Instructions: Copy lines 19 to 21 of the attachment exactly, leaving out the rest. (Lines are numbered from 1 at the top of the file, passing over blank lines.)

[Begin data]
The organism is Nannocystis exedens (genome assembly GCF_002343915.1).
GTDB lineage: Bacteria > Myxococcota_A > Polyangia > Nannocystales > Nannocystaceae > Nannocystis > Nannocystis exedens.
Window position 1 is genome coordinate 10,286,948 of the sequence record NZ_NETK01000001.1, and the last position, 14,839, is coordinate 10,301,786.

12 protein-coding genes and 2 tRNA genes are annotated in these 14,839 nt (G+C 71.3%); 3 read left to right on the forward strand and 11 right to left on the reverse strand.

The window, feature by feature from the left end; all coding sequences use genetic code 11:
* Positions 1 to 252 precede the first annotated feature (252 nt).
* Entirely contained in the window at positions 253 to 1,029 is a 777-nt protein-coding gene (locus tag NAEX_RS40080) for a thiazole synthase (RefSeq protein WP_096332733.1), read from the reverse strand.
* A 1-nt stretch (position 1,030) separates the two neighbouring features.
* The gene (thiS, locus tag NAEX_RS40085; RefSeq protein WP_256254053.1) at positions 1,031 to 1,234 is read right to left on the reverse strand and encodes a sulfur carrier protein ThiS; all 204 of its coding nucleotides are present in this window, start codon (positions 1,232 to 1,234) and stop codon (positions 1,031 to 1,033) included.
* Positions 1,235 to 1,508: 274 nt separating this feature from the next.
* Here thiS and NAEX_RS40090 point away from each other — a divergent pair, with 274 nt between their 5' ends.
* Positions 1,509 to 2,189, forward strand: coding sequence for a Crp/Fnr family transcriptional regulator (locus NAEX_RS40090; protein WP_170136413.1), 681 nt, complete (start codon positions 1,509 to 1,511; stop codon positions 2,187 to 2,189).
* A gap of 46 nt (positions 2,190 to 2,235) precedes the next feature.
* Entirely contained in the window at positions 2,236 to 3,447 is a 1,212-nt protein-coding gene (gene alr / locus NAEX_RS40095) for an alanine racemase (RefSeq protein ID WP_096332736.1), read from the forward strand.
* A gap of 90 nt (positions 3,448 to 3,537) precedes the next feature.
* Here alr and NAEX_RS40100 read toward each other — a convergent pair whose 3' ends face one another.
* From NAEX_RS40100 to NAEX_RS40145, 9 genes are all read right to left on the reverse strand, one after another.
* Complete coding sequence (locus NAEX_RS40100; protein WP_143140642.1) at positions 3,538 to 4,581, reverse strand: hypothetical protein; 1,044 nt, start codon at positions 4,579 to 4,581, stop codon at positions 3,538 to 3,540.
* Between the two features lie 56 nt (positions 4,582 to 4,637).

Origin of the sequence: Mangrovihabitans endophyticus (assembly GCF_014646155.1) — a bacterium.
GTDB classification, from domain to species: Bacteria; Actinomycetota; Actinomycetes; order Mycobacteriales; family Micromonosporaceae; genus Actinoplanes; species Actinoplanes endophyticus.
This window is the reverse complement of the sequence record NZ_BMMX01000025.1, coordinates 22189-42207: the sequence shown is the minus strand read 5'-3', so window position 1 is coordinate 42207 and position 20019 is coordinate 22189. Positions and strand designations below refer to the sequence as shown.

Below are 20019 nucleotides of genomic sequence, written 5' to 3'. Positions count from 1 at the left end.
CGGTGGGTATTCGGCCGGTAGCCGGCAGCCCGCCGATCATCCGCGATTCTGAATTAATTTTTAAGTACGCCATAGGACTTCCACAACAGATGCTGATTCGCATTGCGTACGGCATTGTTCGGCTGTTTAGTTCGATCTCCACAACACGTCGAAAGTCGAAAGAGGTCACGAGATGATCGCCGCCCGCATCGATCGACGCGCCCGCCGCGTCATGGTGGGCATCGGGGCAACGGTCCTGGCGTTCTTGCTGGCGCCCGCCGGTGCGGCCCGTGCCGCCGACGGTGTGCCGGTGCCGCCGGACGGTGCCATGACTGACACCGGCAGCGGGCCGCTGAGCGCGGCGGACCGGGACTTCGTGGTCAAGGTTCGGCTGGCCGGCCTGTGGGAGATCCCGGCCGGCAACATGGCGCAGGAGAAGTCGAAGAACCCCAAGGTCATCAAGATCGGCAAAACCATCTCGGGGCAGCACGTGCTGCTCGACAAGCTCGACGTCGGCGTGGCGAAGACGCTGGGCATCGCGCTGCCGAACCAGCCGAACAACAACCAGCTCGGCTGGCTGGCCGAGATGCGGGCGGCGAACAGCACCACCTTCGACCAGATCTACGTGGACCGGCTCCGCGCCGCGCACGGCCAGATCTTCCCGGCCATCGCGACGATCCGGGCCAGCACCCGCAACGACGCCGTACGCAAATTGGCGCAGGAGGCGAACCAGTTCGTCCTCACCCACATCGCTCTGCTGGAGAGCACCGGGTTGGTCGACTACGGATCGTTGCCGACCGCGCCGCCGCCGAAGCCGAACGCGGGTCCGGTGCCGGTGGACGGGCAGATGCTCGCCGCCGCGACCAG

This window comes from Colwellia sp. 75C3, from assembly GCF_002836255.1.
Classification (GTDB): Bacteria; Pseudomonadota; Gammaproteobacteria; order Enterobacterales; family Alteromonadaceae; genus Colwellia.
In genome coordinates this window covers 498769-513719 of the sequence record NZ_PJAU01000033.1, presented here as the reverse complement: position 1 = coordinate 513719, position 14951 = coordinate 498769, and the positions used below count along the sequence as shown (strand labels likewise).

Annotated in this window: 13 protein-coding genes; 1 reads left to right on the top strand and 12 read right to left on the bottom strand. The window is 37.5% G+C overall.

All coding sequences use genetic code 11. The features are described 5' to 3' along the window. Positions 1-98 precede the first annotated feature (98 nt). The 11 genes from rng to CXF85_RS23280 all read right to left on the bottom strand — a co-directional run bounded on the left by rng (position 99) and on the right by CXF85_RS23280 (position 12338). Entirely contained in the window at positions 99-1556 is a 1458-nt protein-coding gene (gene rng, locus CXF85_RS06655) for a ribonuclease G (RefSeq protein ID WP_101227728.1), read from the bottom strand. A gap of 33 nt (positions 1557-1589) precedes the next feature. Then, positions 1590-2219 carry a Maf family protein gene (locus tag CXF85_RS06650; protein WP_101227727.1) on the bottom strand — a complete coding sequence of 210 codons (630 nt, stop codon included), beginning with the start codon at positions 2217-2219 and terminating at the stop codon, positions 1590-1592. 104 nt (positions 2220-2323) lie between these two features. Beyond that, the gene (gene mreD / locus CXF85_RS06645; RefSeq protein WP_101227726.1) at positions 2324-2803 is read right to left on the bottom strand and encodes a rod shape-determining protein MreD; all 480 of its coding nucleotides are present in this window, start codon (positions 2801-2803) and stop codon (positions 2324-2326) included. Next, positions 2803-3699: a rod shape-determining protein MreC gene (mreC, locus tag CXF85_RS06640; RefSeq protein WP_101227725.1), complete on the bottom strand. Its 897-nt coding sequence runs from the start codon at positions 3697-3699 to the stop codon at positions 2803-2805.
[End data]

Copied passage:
* Between the two features lie 56 nt (positions 4,582 to 4,637).

Origin of the sequence: Mangrovihabitans endophyticus (assembly GCF_014646155.1) — a bacterium.
GTDB classification, from domain to species: Bacteria; Actinomycetota; Actinomycetes; order Mycobacteriales; family Micromonosporaceae; genus Actinoplanes; species Actinoplanes endophyticus.